Review: Tableau makes sophisticated analysis a snap

Innovative, self-service, interactive data visualization tool makes quick work of exploratory data analysis from 50-odd sources

Data science is best left to Ph.D. statisticians who can program in R and Python, compose complex SQL and MDX queries in their sleep, and leap tall Hadoop data sets in a single bound. Right?

Not according to Tableau. The company claims its products make analytics easy not only for analysts but for “executives, IT, everyone.” While my own training (a doctorate in physics with lots of statistics, SQL and programming experience) is more than adequate for conventional data science, I tested Tableau 9.0, hot off the presses, with a “beginner’s mind.”

Tableau is considered the market leader in the BI and analytics space, having usurped Qlik, which in turn displaced Cognos (now IBM Cognos) and the other first-generation enterprise BI tools. Tableau is a prime exemplar of the business-user-driven data discovery and interactive analysis trend in BI that has largely taken over from traditional IT-driven reporting and analytics.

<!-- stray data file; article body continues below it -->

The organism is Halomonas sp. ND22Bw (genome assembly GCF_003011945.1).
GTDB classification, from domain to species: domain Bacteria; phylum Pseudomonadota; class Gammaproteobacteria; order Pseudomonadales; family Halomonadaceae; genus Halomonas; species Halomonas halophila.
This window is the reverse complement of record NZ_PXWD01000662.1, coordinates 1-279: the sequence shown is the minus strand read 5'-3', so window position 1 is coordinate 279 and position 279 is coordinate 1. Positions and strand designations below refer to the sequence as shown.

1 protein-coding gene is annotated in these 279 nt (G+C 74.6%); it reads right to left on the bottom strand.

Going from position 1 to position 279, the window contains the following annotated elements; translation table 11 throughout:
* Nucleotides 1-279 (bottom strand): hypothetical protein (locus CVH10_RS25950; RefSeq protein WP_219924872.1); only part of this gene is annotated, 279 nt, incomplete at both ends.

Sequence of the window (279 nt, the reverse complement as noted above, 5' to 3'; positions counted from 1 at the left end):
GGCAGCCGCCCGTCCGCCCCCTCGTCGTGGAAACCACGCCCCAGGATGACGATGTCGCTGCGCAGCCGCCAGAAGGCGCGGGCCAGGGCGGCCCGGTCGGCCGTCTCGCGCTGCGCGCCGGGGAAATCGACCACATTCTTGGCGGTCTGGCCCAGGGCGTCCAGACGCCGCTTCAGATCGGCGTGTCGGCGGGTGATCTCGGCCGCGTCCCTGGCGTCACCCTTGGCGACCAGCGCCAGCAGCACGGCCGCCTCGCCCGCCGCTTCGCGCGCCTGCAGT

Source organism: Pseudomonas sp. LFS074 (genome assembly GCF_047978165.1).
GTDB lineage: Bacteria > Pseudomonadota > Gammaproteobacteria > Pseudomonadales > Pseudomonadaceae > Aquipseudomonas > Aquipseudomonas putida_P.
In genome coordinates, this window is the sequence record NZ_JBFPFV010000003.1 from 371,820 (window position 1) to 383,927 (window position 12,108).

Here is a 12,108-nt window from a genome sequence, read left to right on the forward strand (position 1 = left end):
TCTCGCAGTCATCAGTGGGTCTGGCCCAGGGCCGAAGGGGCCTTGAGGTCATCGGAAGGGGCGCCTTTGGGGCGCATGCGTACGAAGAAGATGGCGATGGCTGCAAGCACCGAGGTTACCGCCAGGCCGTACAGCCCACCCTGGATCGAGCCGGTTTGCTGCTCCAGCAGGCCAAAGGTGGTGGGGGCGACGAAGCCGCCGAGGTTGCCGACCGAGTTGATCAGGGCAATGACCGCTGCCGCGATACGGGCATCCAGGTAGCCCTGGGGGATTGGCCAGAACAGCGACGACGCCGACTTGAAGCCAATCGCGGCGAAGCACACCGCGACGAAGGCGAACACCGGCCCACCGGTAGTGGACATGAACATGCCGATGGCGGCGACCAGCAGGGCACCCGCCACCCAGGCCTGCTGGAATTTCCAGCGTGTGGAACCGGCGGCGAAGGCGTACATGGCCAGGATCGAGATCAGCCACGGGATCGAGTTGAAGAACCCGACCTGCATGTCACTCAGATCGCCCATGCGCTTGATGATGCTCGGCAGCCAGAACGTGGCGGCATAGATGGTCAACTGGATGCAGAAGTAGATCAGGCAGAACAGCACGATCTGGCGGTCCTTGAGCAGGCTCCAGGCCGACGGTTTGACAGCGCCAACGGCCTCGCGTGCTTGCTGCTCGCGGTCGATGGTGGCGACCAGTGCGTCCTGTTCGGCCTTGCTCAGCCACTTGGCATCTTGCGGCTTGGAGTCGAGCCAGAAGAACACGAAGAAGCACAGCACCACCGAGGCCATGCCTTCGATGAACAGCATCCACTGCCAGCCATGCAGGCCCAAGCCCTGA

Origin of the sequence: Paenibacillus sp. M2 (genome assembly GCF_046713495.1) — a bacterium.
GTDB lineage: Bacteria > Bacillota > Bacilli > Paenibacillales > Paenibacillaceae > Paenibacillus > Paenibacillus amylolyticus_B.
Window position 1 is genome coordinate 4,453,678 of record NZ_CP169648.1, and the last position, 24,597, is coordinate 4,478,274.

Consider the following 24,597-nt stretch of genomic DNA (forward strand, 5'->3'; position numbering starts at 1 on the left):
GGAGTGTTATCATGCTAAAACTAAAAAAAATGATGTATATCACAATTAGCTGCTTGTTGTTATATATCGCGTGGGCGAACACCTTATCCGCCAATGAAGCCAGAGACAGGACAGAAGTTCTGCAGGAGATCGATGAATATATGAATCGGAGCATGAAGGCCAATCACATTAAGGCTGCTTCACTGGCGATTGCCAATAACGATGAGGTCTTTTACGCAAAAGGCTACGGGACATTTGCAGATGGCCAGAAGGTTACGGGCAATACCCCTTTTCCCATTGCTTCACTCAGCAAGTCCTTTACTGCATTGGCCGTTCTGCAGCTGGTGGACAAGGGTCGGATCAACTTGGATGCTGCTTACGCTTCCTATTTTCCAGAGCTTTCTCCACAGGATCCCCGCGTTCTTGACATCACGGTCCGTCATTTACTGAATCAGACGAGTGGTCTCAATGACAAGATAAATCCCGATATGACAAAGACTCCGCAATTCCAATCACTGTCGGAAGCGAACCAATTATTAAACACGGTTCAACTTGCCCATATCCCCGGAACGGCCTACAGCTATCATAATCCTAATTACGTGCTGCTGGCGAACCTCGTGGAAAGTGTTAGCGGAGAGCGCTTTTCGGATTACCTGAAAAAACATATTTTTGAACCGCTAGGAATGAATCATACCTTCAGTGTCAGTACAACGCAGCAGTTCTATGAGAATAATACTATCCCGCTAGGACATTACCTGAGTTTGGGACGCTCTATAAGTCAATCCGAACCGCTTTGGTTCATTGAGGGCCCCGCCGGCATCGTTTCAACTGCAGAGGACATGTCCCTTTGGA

New in Tableau 9.0

If you’re already familiar with Tableau, you might want to know what’s new and different in the latest version. The two big areas of improvement:

  1. The tool is smarter about what you are doing.
  2. It's faster to process data and show you analyses.

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